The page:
Page last updated at 18:26 GMT, Thursday, 17 September 2009 19:26 UK

Ivory Coast deal is 'not enough'

An Ivory Coast with a skin complaint (archive image from 2007)
Victims suffered skin complaints and breathing conditions

A group of Ivory Coast residents who were victims of dumped toxic waste have said a compensation deal offered by a London-based oil firm is not enough.

Trafigura has said it is close to agreeing compensation to settle a case against it by 30,000 claimants.

Under the deal, the company would pay an undisclosed sum to those who suffered less serious illnesses.

On Wednesday, the UN published a report suggesting a strong link between 15 deaths and the toxic waste dumps.

The oil trading company has always insisted that it was not responsible for the dumping of the waste as this was carried out by a sub-contractor.

It also denies that the waste - gasoline residues mixed with caustic washings - could have led to the serious illnesses the residents claim, which include skin burns, bleeding and breathing problems.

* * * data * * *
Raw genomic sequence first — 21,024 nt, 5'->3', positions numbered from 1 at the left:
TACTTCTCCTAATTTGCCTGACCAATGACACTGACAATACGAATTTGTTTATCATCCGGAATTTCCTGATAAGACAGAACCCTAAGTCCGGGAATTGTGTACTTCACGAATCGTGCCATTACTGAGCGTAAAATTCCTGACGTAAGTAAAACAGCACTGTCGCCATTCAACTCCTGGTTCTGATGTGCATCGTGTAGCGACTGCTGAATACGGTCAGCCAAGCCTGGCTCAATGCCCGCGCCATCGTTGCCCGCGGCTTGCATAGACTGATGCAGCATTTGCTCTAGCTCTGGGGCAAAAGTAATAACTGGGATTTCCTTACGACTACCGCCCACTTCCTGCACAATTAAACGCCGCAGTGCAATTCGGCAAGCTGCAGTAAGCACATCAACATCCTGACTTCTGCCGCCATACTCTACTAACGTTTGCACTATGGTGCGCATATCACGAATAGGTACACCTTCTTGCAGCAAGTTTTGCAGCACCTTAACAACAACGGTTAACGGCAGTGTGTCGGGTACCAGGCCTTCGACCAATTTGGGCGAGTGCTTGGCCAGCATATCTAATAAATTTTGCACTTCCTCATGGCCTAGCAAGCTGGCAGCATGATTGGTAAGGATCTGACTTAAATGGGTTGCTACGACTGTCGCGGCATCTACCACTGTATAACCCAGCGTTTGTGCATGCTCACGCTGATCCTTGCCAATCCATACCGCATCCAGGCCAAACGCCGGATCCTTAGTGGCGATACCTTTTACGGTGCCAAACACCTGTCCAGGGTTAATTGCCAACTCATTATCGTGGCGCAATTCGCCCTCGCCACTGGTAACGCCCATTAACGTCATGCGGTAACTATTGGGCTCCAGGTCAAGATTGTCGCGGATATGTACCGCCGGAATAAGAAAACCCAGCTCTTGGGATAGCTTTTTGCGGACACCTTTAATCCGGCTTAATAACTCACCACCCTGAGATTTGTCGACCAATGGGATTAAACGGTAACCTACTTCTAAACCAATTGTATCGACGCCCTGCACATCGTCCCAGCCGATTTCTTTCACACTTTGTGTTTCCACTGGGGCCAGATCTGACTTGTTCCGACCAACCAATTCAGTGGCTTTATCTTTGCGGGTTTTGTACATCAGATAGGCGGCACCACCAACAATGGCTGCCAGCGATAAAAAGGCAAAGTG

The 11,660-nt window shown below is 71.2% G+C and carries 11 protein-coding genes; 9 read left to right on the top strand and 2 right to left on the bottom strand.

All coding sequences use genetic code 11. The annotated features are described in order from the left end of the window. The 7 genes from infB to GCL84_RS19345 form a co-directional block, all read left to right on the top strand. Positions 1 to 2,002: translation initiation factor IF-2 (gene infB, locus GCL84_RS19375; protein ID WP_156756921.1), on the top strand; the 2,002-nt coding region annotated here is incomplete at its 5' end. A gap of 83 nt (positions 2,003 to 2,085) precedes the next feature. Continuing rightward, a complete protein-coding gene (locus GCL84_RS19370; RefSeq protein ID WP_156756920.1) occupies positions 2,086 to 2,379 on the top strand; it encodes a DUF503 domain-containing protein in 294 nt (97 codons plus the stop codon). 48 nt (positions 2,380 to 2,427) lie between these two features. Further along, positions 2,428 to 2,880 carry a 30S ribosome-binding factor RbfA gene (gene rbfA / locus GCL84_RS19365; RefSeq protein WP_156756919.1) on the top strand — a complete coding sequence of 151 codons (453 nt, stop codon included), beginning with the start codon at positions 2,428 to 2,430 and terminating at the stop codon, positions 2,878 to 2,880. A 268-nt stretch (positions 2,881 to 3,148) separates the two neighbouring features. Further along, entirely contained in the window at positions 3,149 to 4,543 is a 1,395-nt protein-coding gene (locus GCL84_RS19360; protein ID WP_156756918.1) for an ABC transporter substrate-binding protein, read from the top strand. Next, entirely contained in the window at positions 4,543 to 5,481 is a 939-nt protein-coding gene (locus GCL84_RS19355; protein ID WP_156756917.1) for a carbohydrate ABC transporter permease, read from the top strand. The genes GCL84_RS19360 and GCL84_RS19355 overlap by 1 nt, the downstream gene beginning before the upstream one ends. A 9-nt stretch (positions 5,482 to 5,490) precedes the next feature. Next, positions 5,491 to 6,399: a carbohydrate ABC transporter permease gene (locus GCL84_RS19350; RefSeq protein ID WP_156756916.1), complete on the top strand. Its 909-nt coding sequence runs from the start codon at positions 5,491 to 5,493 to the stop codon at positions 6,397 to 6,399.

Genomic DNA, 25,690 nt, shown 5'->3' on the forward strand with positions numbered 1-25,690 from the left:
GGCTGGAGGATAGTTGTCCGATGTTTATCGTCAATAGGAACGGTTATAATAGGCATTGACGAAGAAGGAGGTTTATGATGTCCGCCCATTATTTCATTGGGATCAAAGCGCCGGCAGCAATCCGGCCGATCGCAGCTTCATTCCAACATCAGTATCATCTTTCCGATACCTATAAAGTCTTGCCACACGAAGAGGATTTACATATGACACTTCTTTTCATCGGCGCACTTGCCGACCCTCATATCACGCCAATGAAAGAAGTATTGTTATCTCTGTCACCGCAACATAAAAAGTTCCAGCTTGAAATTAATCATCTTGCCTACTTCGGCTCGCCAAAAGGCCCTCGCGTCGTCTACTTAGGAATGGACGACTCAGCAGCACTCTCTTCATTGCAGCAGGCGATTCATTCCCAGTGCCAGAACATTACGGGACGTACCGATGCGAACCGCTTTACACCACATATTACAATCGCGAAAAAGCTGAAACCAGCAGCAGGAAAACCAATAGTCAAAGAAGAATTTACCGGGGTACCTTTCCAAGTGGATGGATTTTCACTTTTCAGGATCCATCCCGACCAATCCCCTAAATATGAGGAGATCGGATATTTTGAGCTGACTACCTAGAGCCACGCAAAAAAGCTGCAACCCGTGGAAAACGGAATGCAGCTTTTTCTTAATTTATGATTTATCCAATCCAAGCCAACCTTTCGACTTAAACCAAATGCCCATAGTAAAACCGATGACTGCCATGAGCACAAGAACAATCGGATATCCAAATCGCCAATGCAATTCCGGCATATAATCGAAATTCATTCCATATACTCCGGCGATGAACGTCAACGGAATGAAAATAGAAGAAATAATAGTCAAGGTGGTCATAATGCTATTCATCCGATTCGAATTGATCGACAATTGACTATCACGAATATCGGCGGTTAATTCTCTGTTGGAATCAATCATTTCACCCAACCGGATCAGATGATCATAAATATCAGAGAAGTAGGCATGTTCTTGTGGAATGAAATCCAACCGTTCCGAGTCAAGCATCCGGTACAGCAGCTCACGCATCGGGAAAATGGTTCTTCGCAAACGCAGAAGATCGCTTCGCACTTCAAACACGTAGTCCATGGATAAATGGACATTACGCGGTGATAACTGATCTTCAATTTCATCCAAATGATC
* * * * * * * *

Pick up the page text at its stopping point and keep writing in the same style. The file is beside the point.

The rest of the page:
The head of Ivory Coast's National Federation of Victims of Toxic Waste has told the BBC that although the deal represents a good start, it does not go far enough.

Trafigura always sought to comply with the laws and regulations of the jurisdictions in which it operates

"This decision needs to be enlarged to take in all the people affected and also secure the cleaning-up of all the intoxicated sites, and as well and above all, a health centre to look after the victims," Denis Titira Yao said.

Some estimates put the number of those affected by exposure to the waste at closer to 100,000 people.

Thousands became ill after coming into contact with the waste, which was dumped in 15 open sites around the city of Abidjan in August 2006.

The UN report suggesting that there was a strong link between the reported deaths of at least 15 Ivory Coast residents and the toxic waste dumps has been dismissed by Trafigura.

"We are appalled at the basic lack of balance and analytical rigour reflected in the report," the firm said in a statement, adding that its conclusions were "premature" and "inaccurate".

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